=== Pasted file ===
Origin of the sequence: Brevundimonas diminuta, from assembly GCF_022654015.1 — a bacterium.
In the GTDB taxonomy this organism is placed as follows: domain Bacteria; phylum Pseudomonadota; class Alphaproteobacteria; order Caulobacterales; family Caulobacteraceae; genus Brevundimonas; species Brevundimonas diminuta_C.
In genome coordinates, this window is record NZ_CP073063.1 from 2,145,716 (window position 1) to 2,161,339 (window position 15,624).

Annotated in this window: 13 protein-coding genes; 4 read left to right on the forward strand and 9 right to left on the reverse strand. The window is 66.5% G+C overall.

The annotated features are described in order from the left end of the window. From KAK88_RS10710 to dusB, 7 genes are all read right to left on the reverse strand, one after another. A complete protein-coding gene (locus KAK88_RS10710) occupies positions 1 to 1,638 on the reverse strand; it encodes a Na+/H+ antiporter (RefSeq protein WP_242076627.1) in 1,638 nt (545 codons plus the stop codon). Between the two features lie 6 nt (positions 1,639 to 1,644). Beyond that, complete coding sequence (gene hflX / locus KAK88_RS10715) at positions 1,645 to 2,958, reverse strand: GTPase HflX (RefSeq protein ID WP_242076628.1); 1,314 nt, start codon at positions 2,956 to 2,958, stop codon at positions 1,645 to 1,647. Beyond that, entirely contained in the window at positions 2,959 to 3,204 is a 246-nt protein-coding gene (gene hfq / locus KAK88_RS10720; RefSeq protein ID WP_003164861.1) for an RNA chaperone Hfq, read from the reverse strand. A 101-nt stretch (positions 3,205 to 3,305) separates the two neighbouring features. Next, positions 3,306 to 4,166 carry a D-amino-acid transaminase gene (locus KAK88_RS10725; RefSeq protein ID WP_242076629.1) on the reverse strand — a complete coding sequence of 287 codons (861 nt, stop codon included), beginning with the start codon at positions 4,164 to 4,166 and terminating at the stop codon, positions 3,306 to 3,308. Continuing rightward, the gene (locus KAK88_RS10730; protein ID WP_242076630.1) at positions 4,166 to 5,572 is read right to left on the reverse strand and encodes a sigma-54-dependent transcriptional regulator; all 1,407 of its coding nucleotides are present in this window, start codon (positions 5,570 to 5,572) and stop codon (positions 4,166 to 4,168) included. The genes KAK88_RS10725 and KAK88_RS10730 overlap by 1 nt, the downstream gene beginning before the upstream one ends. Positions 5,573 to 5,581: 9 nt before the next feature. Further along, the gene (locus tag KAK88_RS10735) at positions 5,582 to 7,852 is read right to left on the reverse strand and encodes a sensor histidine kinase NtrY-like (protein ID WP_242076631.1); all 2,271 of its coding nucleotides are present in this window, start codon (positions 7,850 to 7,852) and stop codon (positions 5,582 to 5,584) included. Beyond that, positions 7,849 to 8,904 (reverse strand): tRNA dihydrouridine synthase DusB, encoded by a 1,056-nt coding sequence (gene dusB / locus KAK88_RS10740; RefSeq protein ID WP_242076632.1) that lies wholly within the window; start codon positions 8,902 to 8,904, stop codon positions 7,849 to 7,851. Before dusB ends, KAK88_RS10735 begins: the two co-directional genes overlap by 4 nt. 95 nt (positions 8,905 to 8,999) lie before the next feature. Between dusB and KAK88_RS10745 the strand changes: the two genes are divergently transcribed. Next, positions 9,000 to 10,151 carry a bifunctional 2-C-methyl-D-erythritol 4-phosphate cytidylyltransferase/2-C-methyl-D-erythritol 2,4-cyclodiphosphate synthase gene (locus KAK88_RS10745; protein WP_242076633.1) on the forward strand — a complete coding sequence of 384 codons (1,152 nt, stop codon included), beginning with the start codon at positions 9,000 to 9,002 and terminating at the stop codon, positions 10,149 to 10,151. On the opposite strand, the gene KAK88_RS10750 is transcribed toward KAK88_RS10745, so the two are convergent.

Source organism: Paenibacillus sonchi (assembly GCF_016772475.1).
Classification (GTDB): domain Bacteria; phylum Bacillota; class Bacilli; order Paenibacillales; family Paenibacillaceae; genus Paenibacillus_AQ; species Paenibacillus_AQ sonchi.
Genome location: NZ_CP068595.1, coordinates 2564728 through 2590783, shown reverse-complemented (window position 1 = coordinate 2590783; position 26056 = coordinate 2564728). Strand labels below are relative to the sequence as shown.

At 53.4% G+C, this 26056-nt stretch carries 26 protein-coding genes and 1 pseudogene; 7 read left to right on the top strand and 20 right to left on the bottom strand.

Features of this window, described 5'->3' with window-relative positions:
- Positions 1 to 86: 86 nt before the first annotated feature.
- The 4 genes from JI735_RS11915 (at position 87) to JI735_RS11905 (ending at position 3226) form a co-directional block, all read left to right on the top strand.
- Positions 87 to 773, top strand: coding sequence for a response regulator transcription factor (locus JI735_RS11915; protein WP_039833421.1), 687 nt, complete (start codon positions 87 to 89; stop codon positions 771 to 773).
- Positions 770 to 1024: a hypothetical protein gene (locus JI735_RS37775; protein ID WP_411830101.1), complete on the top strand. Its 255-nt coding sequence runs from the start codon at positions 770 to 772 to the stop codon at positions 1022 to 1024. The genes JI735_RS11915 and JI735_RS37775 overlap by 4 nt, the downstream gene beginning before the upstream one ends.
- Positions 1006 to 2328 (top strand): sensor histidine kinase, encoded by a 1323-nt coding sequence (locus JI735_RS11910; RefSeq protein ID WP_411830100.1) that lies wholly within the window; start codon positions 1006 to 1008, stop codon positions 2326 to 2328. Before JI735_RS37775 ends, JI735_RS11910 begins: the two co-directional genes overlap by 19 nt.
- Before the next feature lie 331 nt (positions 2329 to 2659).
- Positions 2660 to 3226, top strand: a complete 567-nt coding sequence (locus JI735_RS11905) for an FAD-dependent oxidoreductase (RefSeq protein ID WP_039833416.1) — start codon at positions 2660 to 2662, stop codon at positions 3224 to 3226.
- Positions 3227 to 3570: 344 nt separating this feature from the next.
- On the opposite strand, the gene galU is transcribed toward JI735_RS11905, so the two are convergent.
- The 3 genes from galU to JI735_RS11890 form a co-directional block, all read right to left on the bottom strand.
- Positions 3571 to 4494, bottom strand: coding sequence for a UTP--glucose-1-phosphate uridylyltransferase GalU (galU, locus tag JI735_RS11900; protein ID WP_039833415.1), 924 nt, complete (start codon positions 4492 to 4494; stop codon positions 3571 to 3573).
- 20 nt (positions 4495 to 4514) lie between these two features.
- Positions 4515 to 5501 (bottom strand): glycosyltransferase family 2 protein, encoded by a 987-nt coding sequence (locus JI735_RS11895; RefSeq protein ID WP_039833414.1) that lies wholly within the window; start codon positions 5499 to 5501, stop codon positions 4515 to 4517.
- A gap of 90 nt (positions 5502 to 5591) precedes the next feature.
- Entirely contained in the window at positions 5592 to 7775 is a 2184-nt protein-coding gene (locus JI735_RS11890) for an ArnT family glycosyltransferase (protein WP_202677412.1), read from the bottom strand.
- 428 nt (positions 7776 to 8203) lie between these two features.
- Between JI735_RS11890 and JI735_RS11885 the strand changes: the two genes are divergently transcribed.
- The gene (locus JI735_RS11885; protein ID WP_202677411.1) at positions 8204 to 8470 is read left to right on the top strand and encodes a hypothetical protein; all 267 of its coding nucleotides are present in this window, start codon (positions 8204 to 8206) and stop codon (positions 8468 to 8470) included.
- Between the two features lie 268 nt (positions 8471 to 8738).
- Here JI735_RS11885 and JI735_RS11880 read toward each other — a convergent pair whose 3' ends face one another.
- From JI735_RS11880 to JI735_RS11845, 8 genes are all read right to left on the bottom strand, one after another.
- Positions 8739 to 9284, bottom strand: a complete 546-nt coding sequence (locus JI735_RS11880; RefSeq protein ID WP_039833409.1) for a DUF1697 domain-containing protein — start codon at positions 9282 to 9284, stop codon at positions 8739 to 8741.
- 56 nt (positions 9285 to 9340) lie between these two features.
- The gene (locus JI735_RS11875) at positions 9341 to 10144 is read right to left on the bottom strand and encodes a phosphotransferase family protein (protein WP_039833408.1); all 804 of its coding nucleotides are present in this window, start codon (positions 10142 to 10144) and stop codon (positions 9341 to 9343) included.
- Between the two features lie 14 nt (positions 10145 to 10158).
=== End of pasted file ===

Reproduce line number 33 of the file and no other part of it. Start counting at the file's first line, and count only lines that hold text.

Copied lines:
- 56 nt (positions 9285 to 9340) lie between these two features.